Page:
It's not hard to understand the surface appeal of such tools to policymakers. It looks reasonable. It feels scientific. The goal is to identify likely reoffenders and prevent them from committing a second crime. As a 2011 article in the Federal Sentencing Reporter put it, it's a shift away from the traditional "backward-looking retributive approach" toward a "formalized, forward-looking, utilitarian" goal.
But Holder is right to be concerned about what is, in effect, a kind of actuarial profiling.
It's a troubling approach. Individuals should be sentenced based on what they have done, not what they might do, and especially not what other members of some group they belong to are likely, on average, to do.
The latter issue is particularly worrying. If a risk assessment recommends longer sentences for people from a particular neighborhood, and a judge follows that recommendation, then the result is effectively to sentence an individual for what his or her neighbors have done.
Even if this approach can be shown to prevent some types or instances of crime, that's not how a criminal justice system is supposed to work. By a roughly similar logic, we could lock up everyone—or even just everyone with the right risk profile, regardless of what crimes they have or have not already committed—from a high crime neighborhood, and call it a success when crime goes down.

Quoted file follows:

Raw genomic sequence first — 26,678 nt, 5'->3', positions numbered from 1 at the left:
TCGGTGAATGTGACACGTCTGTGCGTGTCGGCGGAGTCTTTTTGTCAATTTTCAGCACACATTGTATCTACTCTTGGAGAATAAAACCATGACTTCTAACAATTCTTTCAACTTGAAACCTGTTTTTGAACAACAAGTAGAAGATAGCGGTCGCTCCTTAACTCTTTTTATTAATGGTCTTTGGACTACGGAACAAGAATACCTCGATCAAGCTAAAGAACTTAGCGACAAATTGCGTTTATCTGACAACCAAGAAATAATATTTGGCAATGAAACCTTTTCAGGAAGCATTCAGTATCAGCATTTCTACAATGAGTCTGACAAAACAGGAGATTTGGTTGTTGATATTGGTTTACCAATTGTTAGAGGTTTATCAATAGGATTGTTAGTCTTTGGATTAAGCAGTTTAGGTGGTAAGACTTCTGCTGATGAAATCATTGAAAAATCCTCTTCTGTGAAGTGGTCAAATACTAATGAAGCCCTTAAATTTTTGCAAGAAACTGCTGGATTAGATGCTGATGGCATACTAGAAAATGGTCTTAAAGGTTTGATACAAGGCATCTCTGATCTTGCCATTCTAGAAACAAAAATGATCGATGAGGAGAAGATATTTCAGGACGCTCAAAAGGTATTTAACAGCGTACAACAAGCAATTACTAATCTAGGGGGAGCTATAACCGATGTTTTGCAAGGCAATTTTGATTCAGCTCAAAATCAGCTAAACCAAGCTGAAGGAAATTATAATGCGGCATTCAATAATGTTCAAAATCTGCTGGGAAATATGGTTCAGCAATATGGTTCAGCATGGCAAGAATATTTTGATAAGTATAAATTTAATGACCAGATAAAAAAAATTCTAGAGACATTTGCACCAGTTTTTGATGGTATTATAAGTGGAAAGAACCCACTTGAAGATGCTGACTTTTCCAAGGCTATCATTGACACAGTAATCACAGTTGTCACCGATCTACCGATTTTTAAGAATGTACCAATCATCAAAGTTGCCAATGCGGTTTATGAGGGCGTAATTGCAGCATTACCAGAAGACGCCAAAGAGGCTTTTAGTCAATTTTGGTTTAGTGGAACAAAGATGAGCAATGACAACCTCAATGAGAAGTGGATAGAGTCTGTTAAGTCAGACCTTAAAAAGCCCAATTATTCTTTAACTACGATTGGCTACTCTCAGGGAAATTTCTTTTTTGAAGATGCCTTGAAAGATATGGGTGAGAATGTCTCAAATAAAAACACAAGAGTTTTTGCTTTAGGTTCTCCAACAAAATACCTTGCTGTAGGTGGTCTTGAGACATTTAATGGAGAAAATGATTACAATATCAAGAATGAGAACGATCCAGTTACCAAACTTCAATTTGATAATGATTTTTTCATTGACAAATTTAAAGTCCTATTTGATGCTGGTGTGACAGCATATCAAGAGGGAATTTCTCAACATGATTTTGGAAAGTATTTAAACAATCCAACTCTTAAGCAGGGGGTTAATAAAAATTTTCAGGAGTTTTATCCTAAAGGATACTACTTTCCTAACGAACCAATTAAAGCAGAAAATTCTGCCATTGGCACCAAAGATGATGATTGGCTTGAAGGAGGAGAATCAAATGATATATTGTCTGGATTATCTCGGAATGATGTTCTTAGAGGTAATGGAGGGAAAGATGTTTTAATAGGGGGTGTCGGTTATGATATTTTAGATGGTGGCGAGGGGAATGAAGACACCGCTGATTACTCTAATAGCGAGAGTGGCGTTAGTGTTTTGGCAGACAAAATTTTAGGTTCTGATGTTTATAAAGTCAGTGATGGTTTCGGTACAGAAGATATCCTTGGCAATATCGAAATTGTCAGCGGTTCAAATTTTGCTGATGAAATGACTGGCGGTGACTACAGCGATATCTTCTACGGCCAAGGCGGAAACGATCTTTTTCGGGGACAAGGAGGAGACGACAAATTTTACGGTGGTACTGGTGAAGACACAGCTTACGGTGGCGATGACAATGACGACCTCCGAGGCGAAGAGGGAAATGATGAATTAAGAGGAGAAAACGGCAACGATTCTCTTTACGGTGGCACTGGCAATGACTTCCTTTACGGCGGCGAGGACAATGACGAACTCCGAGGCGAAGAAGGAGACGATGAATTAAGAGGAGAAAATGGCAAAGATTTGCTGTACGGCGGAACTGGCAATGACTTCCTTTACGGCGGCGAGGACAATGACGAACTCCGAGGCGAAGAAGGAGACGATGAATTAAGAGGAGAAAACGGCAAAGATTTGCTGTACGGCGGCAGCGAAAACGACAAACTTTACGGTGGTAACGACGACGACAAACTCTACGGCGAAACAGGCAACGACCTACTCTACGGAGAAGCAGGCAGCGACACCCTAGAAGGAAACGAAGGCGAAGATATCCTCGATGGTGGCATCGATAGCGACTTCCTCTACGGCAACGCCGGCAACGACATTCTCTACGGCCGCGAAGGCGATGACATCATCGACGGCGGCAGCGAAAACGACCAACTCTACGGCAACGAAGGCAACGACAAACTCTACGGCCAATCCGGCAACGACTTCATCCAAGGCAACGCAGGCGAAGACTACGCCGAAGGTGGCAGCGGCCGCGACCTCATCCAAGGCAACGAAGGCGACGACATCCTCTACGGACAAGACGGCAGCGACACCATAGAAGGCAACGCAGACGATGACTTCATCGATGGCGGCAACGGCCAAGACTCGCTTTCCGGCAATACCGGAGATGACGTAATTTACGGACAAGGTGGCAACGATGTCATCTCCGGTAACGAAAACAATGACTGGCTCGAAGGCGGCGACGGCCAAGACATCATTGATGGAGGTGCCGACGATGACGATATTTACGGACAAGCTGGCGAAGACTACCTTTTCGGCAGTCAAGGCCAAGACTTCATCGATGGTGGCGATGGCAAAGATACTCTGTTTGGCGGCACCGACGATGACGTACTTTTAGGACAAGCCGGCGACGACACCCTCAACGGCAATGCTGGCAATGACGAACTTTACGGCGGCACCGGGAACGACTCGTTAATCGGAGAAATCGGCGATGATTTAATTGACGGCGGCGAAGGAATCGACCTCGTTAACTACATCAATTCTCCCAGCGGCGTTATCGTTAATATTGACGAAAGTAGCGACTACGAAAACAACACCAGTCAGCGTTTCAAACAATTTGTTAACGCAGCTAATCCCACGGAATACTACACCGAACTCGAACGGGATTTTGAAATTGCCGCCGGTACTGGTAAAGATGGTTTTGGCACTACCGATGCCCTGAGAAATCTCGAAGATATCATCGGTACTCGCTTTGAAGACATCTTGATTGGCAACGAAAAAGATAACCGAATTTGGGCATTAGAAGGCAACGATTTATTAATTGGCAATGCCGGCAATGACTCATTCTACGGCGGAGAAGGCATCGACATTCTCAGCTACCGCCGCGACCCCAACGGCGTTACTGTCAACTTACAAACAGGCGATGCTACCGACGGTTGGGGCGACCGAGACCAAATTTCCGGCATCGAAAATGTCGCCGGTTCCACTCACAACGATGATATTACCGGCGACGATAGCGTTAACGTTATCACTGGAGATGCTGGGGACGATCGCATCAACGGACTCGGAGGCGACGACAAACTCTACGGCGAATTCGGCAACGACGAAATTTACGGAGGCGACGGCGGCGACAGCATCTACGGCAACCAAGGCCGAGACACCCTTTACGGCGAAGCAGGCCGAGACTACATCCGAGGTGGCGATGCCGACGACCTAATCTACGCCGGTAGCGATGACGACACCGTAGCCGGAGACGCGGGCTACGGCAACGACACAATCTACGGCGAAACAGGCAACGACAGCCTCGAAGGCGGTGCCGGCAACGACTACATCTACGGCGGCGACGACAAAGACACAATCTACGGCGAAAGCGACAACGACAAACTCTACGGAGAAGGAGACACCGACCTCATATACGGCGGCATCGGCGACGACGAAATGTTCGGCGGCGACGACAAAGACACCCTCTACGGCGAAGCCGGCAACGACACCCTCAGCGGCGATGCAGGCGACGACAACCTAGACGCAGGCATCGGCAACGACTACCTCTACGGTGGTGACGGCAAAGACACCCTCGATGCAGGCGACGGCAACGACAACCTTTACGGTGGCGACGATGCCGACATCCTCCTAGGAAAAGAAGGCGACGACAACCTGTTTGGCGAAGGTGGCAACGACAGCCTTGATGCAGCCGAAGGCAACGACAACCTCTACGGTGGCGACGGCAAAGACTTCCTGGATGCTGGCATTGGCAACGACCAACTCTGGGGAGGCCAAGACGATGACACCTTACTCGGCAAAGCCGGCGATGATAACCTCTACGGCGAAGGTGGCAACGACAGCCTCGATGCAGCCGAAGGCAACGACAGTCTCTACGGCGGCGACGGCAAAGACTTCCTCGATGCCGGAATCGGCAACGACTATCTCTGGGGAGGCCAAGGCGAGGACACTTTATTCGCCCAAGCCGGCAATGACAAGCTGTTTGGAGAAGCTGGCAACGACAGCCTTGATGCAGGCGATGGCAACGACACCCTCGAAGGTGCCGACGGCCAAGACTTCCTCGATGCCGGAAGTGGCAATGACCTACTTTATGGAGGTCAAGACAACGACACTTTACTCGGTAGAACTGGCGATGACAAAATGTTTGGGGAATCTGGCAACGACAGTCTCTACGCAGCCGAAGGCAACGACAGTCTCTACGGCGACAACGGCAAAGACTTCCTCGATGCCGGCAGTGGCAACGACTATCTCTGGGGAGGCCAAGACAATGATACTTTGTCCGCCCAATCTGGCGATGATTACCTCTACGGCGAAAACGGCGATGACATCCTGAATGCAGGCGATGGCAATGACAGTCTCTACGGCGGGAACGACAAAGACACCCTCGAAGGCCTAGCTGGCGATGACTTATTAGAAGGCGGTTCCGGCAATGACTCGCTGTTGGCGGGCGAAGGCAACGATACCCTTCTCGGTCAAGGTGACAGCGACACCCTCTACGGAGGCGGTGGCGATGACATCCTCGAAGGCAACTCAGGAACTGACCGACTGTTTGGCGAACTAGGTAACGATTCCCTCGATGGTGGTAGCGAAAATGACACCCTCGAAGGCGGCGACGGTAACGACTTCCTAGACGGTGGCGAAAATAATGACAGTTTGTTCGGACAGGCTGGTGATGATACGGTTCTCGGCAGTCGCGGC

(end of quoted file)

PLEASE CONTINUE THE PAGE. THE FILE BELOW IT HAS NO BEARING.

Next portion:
Indeed, the same reasoning could lead to support for explicitly race-based sentencing. As a report on Virginia's risk assessment model notes, the state sentencing commission settled on 11 different identifiers to use in determining an offender's risk profile. In the end, race was explicitly excluded from the model, but in the initial analysis, it was "strongly significant" as a factor.
If you follow the "forward-looking utilitarian" logic of the idea to its ugly end, then it's all too easy to imagine a system that explicitly singles out certain races for harsher sentences, not because of the individual particulars of the crime in question, but because of the aggregate actions of other people who share that person's race.
Now, as Virginia's guidelines also suggest, it's unlikely that any state would ever decide to make race an explicit factor. And if that did happen, it's virtually certain that the courts wouldn't let it stand. But even if race is never made an explicit factor, it could be built into the system implicitly, with non-race identifiers that have the practical effect of singling out certain races. (It's worth noting that there's already some evidence that, intentionally or not, prosecutors end up offering harsher plea deals to minorities.)
If anything, then, it's a system that could lead to something worse than the psychic-powered precrime of Minority Report. In the movie, cops targeted specific individuals who were just hours or minutes from committing a crime. Under a system that relied heavily on the sort of data-driven sentencing that Holder describes in his speech, we'd be targeting not individuals so much as large groups of people, and punishing them for what other people who they resemble have done, or might possibly do, months or years in the future.
(This issue came up during a segment I participated in on the Melissa Harris-Perry show on MSNBC last weekend. You can watch that clip here.)